The Session #71 – Brewers and Drinkers

The Session is a monthly event for the beer blogging community where, on the first Friday of each month, all participating bloggers write about a predetermined topic. Each month a different blog is chosen to host The Session, choose the topic, and post a roundup of all the responses received. For more info on The Session, check out the Brookston Beer Bulletin.session-logo-sm

This session is hosted by John at Home Brew Manual (from whose site I just “borrowed” his excellent home brewing record sheet – I had just the day before been thinking “I wish I had something like that”) and he decided to set the blogging topic of “Brewers and Drinkers” . Essentially it’s about, if you brew beer, whether that has had any effect on how you appreciate beer in general. Or, if you don’t, do you think you enjoy a beer more because you don’t know how it’s made.

This time last year my wife bought me a homebrew kit for my birthday. It wasn’t entirely out of the blue – I’d been developing a taste for good beer over the previous year or so and had been talking about getting into homebrewing for at least that long.

But I never did anything about it, citing the (presumed) high cost of getting started – buying fermenters, bottles and all the other paraphernalia required. And so my wife – bless her wonderful heart – decided to give me a little push. She bought me the kit and a two-hour course on brewing at my local homebrew shop – and I was off.

That was a year and 13 brews ago. I in fact just bottled lucky number 13 earlier this week – a Hoegaarden clone that, in a self-deprecating comment on my brewing skills, I called Sarcasm. Why? Because sarcasm is the lowest form of wit. (geddit? I brewed a WIT beer? Oh never mind).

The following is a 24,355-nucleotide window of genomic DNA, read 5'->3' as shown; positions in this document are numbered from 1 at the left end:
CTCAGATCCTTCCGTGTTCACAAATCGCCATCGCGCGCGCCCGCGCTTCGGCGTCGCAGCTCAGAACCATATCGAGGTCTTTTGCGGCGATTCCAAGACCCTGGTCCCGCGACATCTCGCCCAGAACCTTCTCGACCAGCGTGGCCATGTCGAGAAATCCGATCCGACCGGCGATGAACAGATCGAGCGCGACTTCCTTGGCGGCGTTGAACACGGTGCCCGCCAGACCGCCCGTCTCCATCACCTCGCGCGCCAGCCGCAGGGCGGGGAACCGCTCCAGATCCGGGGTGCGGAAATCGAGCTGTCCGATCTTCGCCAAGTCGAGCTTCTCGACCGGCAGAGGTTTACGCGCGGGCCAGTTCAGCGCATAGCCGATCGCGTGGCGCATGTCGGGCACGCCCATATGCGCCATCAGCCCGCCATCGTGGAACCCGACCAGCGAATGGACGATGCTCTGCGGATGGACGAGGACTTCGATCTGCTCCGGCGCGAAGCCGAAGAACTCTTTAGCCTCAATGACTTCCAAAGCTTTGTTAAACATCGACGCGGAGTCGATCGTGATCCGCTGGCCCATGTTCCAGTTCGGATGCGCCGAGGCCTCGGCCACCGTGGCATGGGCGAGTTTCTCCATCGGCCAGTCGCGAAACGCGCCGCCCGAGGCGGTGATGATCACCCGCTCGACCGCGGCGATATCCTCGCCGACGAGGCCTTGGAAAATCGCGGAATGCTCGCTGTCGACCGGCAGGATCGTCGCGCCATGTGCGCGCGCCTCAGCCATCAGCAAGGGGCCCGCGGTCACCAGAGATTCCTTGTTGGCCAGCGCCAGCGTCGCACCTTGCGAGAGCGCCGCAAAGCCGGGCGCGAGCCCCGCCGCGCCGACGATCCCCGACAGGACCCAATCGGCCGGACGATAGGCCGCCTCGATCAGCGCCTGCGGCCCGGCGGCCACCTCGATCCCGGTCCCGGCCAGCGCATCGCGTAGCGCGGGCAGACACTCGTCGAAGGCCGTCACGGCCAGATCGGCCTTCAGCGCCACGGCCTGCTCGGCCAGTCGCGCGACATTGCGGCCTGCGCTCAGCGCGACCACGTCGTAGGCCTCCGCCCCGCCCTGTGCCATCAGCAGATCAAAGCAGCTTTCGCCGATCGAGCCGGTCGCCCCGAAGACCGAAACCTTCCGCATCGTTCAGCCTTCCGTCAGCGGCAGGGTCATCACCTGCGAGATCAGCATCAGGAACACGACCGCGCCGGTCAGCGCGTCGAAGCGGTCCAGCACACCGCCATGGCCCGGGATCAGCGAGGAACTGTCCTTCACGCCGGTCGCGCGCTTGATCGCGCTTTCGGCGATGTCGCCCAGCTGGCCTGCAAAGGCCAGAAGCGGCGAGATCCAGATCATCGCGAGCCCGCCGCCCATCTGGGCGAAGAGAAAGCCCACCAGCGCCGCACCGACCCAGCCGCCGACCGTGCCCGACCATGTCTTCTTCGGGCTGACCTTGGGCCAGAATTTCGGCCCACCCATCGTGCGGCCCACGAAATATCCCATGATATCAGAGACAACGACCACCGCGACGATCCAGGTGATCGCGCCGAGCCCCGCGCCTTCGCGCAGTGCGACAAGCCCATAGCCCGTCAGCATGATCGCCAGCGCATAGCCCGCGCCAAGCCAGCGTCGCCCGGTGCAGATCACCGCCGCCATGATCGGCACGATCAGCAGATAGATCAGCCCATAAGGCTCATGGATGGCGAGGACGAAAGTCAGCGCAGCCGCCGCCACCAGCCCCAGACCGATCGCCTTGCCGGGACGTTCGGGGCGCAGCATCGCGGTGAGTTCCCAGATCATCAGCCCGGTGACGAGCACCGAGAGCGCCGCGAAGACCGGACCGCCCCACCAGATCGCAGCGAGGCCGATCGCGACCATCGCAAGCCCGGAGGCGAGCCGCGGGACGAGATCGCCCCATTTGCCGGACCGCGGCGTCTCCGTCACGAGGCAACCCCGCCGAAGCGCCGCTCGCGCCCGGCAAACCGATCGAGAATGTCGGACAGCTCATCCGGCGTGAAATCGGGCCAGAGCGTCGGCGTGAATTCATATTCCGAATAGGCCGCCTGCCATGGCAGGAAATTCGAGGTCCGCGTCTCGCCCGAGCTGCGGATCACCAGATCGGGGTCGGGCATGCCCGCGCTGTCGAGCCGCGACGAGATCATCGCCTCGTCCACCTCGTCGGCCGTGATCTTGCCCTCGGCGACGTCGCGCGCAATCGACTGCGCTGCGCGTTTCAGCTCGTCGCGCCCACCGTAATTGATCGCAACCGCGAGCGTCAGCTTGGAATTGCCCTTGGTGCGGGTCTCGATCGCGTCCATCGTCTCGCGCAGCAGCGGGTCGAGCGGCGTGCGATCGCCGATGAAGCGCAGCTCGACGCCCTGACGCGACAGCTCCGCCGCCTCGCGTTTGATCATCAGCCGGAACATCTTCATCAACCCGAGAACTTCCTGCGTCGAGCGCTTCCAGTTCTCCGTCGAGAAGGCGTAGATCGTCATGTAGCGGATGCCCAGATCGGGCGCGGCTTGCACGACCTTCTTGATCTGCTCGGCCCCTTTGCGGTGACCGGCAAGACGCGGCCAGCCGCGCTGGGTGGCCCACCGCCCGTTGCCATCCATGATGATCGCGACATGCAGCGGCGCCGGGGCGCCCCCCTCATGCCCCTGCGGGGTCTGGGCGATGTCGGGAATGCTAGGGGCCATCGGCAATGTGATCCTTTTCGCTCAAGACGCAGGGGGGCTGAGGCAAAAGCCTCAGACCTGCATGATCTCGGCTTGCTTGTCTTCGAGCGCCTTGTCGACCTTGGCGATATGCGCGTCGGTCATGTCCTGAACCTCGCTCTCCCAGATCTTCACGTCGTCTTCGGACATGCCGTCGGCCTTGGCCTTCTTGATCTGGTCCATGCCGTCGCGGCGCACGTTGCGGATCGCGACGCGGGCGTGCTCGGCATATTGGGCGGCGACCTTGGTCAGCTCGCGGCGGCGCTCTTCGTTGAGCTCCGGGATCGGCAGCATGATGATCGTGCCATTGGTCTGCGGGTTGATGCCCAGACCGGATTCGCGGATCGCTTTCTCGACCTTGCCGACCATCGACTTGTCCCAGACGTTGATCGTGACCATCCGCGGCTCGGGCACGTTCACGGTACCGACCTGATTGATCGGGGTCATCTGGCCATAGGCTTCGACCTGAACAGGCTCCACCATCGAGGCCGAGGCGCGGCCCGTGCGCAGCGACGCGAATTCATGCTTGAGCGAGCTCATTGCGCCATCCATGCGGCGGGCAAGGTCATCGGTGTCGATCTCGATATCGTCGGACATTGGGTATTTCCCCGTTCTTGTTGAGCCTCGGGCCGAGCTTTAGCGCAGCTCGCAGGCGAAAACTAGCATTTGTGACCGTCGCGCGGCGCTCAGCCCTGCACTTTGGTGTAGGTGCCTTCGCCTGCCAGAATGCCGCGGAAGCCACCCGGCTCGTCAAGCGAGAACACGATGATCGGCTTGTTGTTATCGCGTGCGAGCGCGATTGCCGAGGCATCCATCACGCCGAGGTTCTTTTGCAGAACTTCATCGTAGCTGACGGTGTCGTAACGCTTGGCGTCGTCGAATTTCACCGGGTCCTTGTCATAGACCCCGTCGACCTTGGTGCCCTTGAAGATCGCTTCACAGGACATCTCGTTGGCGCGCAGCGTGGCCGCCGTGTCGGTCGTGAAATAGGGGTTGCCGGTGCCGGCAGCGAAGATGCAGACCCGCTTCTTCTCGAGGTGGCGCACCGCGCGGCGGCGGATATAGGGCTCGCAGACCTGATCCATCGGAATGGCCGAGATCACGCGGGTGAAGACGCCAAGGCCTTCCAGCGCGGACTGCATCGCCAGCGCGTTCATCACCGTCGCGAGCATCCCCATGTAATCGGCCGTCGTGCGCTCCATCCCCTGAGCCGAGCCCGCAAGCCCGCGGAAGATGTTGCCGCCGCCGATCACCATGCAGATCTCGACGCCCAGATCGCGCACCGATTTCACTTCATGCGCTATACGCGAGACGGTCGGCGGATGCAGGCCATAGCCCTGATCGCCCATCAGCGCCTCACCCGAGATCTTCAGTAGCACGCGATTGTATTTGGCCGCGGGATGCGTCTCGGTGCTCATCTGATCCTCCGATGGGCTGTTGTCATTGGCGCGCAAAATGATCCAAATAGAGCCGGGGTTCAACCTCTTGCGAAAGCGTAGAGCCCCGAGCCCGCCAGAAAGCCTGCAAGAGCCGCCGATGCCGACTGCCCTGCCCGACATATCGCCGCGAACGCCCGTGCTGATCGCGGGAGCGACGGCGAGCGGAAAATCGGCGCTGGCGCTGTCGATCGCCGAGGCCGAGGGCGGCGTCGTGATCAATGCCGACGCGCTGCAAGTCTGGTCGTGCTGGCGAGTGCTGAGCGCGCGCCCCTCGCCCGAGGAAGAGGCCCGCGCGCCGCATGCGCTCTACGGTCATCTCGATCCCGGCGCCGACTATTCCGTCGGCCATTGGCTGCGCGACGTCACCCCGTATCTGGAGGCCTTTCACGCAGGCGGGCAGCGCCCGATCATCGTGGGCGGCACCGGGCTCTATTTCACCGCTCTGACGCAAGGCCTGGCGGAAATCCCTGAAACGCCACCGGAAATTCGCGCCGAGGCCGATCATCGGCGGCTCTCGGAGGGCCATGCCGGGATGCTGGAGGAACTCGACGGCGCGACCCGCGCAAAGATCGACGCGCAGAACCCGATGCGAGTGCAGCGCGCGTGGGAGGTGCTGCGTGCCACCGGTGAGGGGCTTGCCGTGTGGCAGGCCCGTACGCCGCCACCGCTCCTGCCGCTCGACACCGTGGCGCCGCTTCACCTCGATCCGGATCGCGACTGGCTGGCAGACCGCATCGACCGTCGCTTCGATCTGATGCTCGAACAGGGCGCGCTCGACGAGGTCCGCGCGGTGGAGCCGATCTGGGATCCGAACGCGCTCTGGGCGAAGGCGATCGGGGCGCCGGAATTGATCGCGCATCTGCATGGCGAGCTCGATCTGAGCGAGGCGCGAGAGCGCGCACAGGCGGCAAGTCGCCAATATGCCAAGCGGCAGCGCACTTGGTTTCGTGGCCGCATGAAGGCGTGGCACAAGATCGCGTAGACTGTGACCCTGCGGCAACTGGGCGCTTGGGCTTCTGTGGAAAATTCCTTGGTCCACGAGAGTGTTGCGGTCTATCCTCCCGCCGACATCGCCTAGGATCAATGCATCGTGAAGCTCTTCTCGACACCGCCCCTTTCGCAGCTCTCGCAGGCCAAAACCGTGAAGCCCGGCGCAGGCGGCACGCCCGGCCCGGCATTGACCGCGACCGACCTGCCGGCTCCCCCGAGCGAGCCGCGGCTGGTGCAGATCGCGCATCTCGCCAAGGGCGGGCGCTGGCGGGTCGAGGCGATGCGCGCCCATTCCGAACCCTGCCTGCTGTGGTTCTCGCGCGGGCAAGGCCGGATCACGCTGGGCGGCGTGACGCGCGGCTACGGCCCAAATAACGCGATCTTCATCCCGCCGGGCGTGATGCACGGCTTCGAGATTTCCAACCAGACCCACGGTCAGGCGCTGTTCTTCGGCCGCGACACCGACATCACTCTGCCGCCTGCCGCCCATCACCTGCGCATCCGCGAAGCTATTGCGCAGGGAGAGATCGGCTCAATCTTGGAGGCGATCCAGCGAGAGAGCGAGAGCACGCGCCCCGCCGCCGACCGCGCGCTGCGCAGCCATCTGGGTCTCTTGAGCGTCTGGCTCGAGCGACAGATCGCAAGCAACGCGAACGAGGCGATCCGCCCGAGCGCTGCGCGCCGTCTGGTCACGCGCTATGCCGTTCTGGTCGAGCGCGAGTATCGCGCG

Since I started homebrewing my understanding of beer has improved considerably. Which has come in handy because I also write a weekly beer column for my local newspaper, so being aware of the steps in the brewing process has aided my ability to review beers. For instance, it wasn’t until I started brewing that I knew that hops could provide bitterness, flavour or aroma depending on where in the process they’re chucked in. I also learned what dry-hopping was – a phrase I’d read about on a few beer labels but previously had no idea what it meant.

In my head, this is what my home brewery looks like. In reality, it's a plastic fermenter under my stairs. I like my fantasy brewery better.

In my head, this is what my home brewery looks like. In reality, it’s a plastic fermenter under my stairs. I like my fantasy brewery better.

You could even say that, BH (Before Homebrewing) I didn’t really understand what went into beer. Oh, I knew it was made up of ‘‘water, hops, malt and yeast’’ because I’d seen a few brewers wearing shirts with that emblazoned on them. But, aside from water, I didn’t really have much of a concept of the other three. Now, I at least know how a beer is put together.

It’s also helped me while visiting breweries. Previously, I’d visit a brewery and the brewer would be explaining how everything worked. I’d just nod and pretend I knew what they was talking about, lest they think me some sort of beer charlatan. Now, because I brew at home, I’ve got an understanding of the process – I know which order each ingredients are added and where it all ends up.